Making the most of a Crisis: How to Use a Pandemic for Business Growth

The global pandemic put the brakes on hard for a lot of businesses. Around the world, many of us were forced to shutter our shops and retreat to our homes. Some chose to view the crisis as an insurmountable challenge, others as an opportunity. Those who chose the latter found new ways to work and grow their companies.

Three businesses, from different fields – flexible workspace business Be. Spoke in the UK, established custom jewelry and gem selling business Moriarty’s Gem Art in the USA, and Indian startup – Slurrp Farm – all found ways to use the pandemic as a catalyst for growth and development.

Three businesses, one mindset

BE. Spoke’s business plan had relied on startups, corporates, and solopreneurs renting physical office space in their London buildings since 2017. When the pandemic hit, their Managing Director, Jonathan Weinbrenn, expanded the vision. 

“For those people who haven’t entered the workplace yet, I worried about that lack of human skills development that we naturally get from being in a work environment,” said Weinbrenn. “This situation is prompting the workspace sector to think about how to accommodate different character traits. It’s all about getting the balance right.”

BE. Spoke now creates tailored and agile, flexible workspaces for large corporations and smaller entrepreneurs, alongside delivering the services businesses need to develop emotional intelligence and create human-centric workplaces.

Moriarty’s Gem Art in Indiana (USA) has been in business since 1975. The US government’s lockdowns forced them to shutter their storefronts and consider alternate ways to stay in business. Two weeks into the crisis, they were live-streaming gem shows on YouTube to showcase their wares and ramp up sales.

Meghana Narayan and Shauravi Malik, co-founders of Slurrp Farm baby food watched their sales disappear when lockdowns were enforced across India. The founders admit crying over the choices they had to make – cutting back less profitable lines of their product and the staff linked to them. The co-founders doubled down on the efforts to sell through e-commerce platforms and expanded online sales to meet the shortfall from physical store sales, to remain afloat.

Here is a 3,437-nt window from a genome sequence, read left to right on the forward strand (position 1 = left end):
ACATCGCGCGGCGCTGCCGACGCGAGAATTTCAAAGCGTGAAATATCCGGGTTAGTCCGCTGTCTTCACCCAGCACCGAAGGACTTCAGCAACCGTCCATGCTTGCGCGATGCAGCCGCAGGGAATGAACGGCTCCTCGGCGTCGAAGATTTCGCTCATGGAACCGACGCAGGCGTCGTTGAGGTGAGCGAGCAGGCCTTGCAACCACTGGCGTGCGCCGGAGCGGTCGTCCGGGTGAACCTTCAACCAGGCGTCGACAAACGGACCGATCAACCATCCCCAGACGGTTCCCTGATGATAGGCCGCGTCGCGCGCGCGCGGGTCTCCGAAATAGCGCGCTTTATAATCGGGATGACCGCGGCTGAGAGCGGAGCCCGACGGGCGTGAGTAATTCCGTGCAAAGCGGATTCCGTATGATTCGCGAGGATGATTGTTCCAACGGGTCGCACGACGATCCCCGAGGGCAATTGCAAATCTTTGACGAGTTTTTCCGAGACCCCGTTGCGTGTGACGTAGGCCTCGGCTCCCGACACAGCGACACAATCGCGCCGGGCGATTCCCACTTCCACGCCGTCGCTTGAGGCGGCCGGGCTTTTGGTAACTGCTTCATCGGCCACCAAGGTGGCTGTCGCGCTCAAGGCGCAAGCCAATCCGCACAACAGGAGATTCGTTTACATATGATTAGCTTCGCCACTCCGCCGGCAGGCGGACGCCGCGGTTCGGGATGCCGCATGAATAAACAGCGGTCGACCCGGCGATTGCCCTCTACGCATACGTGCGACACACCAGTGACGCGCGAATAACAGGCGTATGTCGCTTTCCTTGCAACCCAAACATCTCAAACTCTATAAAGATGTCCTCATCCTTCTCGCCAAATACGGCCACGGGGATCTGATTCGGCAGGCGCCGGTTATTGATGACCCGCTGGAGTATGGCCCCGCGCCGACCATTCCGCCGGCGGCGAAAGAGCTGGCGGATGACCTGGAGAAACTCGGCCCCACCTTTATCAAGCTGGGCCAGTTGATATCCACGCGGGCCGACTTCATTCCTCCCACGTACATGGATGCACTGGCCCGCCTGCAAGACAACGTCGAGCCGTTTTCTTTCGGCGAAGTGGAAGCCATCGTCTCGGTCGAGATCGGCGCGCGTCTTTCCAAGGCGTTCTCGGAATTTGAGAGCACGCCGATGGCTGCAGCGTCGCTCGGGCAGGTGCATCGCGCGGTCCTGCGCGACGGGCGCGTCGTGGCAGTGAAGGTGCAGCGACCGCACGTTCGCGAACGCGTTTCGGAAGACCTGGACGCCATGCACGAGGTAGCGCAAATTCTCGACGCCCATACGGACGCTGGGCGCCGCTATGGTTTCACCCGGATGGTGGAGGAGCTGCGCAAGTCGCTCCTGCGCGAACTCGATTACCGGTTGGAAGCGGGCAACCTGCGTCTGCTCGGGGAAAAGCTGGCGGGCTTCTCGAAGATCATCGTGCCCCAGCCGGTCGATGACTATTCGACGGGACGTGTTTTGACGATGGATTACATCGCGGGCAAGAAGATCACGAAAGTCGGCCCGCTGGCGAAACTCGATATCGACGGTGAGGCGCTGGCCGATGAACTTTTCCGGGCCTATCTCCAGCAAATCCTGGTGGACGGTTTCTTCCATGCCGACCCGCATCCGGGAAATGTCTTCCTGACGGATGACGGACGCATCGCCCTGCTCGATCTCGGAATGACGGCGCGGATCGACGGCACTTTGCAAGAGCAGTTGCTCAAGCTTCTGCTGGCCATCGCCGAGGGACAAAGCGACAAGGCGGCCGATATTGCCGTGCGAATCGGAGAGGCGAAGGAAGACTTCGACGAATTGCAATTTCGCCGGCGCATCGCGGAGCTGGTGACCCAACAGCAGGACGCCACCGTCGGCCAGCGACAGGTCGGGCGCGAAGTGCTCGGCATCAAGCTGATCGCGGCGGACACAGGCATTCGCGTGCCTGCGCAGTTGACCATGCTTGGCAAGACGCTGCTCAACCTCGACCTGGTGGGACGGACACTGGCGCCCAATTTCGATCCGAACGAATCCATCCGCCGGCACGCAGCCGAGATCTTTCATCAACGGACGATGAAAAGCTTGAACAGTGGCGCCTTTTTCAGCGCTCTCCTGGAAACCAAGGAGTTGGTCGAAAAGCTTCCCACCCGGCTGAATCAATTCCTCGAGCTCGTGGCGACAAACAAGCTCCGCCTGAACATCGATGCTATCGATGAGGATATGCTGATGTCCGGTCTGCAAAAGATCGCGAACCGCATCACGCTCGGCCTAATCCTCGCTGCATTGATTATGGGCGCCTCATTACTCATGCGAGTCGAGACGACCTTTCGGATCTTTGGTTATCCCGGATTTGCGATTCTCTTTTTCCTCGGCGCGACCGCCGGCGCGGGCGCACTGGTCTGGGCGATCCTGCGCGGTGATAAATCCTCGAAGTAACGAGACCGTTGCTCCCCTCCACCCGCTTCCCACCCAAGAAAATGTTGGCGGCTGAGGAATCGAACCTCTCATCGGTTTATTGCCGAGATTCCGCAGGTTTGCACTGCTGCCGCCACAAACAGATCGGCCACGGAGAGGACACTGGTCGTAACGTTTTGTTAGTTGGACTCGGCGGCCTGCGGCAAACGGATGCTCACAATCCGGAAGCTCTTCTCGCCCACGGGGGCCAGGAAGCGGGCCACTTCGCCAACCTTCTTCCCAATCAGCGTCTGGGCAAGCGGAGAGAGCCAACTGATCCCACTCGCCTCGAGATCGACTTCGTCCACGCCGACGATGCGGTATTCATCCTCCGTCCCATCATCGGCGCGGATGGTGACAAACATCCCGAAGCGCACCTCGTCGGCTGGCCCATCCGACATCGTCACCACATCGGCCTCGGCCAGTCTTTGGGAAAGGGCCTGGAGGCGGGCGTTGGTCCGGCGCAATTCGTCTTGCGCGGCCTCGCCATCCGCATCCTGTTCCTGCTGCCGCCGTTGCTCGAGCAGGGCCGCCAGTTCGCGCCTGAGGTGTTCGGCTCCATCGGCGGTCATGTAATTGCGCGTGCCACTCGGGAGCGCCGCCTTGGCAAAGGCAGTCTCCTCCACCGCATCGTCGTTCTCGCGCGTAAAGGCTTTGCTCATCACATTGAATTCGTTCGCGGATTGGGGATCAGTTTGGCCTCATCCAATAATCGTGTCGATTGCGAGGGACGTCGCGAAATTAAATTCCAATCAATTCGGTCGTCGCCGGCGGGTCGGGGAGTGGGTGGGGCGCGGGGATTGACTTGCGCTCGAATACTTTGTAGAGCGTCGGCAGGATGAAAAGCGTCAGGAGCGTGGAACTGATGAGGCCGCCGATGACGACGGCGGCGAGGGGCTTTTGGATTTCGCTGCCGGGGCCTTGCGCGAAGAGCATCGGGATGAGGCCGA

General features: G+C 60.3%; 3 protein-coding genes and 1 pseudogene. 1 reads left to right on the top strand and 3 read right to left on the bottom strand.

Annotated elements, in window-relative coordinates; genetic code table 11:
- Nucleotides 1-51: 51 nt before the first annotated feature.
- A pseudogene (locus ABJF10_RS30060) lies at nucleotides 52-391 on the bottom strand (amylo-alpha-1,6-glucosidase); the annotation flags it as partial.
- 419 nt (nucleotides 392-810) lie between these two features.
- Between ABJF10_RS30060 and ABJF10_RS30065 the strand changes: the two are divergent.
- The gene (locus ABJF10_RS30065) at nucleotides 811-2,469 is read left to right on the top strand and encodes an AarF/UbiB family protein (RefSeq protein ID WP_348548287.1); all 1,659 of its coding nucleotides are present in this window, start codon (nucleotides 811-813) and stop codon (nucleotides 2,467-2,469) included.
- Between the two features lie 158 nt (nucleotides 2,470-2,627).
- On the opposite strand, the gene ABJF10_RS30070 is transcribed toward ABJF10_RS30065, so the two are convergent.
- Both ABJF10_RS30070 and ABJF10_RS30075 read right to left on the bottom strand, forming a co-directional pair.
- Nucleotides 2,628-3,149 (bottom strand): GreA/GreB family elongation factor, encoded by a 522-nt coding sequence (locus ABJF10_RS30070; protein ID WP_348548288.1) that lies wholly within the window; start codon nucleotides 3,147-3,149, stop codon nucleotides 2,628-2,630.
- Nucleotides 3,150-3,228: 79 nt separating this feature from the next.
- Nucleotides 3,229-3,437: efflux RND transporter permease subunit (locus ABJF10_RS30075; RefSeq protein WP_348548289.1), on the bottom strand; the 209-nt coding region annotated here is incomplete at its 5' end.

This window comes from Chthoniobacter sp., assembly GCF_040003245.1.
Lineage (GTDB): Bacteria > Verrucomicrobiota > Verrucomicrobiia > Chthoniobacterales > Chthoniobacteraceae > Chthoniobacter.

While each of these entrepreneurs used different strategies to keep ahead of the game, they all share the same mindset that drove them forward. A willingness to find the silver lining in a crisis and leverage that for all it is worth.

Turning crisis into opportunity

When circumstances take an unexpected turn for the worse, we have the option to view it as an insurmountable challenge or find the chinks of light and opportunity that are hidden within.

It’s important to note that this doesn’t mean ignoring the challenge, or avoiding the difficult feelings and emotions that will arise from difficult circumstances. It means acknowledging and accepting them in order to move forward, instead of allowing them to immobilize us.

Life can be challenging – pandemic or not. Accepting this fact and honoring our feelings about it is part of the process of overcoming the challenges we will face. It is the first step for turning crises into opportunities for growth – both personal and professional.

When we do this, we combine hope with realism and create the space we need to solve the challenges in innovative yet realistic ways. We adopt a growth mindset and actively push past our comfort zone in ways that allow us to see the crisis as an opportunity while developing new skills and revenue streams for our companies.

Moving from shock to action

It is ok to cry or be shocked at an unexpected turn of circumstances – particularly one that can set us back or has the potential to stop us in our tracks. This is human and part of moving forward. Once we have taken stock of the situation and gathered ourselves again, we can move deliberately and flip the crisis into an opportunity – just as other businesses have done.

If we hold onto our vision and purpose while we consider the bigger picture, we can plot a way forward. Usually, this will mean adjusting our sails and selecting a slightly different course. It may even involve learning new skills and trying new things.

We can learn to enjoy being pushed beyond our comfortable limits by taking time to relish the small wins. Each of the baby steps we take in a new direction will take us closer to our goal. These small moments can make learning, innovating, and growth very satisfying. They are the moments that turn a crisis into an opportunity.

A crisis can be viewed two ways – as the end of all we knew and held dear, or as the beginning of a new road to a happier and more profitable future than we’d previously imagined. The mindset we adopt will always color this perception.

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